After Fourth Wildlife-Caused Injury This Year, Yellowstone Stresses Animals Are Wild

Jun 7, 2018

A woman was attacked by a bull bison in Yellowstone National Park this week, in what is the fourth wildlife-caused injury reported there in just a little over a month.

The woman was part of a crowd of observers. According to the park, as the crowd got as close as ten yards to the bison, the bull became agitated and charged. The 59-year-old California woman was transported to the Big Sky Medical Center in Montana in good condition, but with a hip injury.

Jake Frank, a spokesperson for Yellowstone National Park, warned even if a bison doesn't feel threatened by you, if you get close and it bumps you, that’s going to hurt.

“When a 2,000-pound animal bumps you, it's going to hurt you. Maybe it's not trying to actively hurt you, but by nudging you it can cause injury,” Frank said.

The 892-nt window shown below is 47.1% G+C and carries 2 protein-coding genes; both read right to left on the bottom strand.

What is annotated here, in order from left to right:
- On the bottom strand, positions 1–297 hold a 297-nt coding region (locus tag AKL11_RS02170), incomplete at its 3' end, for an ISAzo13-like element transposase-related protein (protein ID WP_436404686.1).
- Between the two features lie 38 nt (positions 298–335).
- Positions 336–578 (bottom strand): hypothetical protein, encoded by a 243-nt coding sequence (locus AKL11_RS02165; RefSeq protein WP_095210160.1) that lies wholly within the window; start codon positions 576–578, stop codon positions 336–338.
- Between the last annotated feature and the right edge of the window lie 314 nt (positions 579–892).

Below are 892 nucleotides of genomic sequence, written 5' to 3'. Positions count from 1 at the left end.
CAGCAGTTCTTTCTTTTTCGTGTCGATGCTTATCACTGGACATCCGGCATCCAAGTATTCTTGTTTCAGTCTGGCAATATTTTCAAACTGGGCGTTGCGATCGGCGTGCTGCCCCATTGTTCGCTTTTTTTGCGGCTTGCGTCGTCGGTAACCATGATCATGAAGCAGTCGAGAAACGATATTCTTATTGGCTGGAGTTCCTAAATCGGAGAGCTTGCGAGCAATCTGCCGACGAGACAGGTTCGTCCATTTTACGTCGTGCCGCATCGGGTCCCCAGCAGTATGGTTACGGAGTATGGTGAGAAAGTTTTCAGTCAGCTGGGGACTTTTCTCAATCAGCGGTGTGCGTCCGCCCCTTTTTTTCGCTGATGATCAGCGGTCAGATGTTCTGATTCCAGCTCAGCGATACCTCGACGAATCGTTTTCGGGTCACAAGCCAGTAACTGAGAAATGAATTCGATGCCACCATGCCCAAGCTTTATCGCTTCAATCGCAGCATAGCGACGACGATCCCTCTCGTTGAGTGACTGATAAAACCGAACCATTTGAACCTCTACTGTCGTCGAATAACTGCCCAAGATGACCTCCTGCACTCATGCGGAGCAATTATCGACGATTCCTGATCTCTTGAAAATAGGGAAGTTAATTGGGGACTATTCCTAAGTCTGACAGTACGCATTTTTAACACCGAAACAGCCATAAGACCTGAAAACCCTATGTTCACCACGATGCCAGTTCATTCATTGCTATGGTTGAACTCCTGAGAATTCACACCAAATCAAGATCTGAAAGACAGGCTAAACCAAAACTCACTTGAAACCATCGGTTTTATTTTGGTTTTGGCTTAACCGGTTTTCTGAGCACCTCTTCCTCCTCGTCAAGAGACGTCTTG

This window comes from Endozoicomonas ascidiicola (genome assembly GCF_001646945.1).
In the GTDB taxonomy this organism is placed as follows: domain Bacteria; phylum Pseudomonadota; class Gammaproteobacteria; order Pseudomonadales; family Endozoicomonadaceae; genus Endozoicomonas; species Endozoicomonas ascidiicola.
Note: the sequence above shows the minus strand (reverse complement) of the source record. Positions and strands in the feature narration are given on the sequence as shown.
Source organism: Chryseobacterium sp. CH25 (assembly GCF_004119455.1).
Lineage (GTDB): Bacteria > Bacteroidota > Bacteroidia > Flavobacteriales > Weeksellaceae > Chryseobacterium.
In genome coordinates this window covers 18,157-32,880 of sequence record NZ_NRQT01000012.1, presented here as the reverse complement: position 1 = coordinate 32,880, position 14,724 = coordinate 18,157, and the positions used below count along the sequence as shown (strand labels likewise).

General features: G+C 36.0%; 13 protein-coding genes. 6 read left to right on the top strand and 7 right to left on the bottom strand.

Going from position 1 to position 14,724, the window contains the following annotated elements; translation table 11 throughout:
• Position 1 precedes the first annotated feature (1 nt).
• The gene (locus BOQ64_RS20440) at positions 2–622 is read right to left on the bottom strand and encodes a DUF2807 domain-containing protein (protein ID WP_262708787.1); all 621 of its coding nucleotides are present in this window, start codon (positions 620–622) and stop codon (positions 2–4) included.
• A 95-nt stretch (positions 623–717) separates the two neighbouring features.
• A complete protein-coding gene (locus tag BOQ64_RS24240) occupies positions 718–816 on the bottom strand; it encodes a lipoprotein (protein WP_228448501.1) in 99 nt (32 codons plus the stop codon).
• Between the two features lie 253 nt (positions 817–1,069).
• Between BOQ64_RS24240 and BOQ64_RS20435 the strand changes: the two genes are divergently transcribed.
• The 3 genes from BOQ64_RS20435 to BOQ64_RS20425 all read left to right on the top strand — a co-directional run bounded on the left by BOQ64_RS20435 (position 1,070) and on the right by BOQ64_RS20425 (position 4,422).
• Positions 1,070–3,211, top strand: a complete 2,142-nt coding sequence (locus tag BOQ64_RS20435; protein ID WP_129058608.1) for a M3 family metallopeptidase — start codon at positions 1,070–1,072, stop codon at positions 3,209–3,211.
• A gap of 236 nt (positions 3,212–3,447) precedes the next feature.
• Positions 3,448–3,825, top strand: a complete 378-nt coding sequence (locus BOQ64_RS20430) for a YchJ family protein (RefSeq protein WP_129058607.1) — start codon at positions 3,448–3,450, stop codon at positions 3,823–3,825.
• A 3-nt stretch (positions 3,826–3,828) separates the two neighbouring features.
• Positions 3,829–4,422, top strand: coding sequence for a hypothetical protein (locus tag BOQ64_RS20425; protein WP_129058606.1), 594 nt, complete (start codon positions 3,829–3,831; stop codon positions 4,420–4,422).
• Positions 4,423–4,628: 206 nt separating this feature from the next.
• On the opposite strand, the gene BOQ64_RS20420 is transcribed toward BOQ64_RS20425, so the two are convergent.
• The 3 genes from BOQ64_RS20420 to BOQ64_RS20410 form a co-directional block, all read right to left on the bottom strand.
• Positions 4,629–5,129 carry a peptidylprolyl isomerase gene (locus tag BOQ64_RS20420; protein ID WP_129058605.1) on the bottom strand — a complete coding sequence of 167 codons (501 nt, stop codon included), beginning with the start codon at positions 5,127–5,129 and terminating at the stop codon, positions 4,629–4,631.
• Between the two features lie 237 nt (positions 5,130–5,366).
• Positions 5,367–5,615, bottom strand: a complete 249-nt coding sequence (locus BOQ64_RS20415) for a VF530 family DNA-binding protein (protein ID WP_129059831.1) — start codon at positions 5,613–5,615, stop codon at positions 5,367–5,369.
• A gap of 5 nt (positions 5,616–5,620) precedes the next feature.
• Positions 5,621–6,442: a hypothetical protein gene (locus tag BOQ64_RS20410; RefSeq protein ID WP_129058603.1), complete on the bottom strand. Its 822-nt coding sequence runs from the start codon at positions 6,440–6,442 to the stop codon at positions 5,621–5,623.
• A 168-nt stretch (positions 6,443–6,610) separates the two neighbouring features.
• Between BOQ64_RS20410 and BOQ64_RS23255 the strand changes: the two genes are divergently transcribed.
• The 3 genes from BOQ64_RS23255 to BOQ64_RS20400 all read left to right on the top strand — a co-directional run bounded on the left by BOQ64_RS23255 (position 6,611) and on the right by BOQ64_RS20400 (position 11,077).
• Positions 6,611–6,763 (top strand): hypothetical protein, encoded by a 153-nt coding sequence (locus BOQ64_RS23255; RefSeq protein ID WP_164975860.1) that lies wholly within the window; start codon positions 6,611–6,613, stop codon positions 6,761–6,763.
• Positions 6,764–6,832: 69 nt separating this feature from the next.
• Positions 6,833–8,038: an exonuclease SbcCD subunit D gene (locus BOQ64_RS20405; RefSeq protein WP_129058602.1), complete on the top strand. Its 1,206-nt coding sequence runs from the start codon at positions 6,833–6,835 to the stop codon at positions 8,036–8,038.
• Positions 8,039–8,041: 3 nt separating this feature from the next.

This is the second incident of a bison injuring a person in Yellowstone in 2018. Frank said the park can’t say with certainty if the number of wildlife injuries has necessarily gone up or down in recent years.

“I think we're more probably, definitely more aware of it. Specifically, because we have people who take photos of other people getting too close and they’ll send those pictures and say, ‘hey, we saw this.’  Whether it's happening more often or whether we’re just aware of it happening more often…I don’t know if we can say one way or the other,” he said.  

The park stresses animals are wild, no matter how calm they appear, and it’s advised to stay 25 yards away from all animals and 100 yards away from bears and wolves.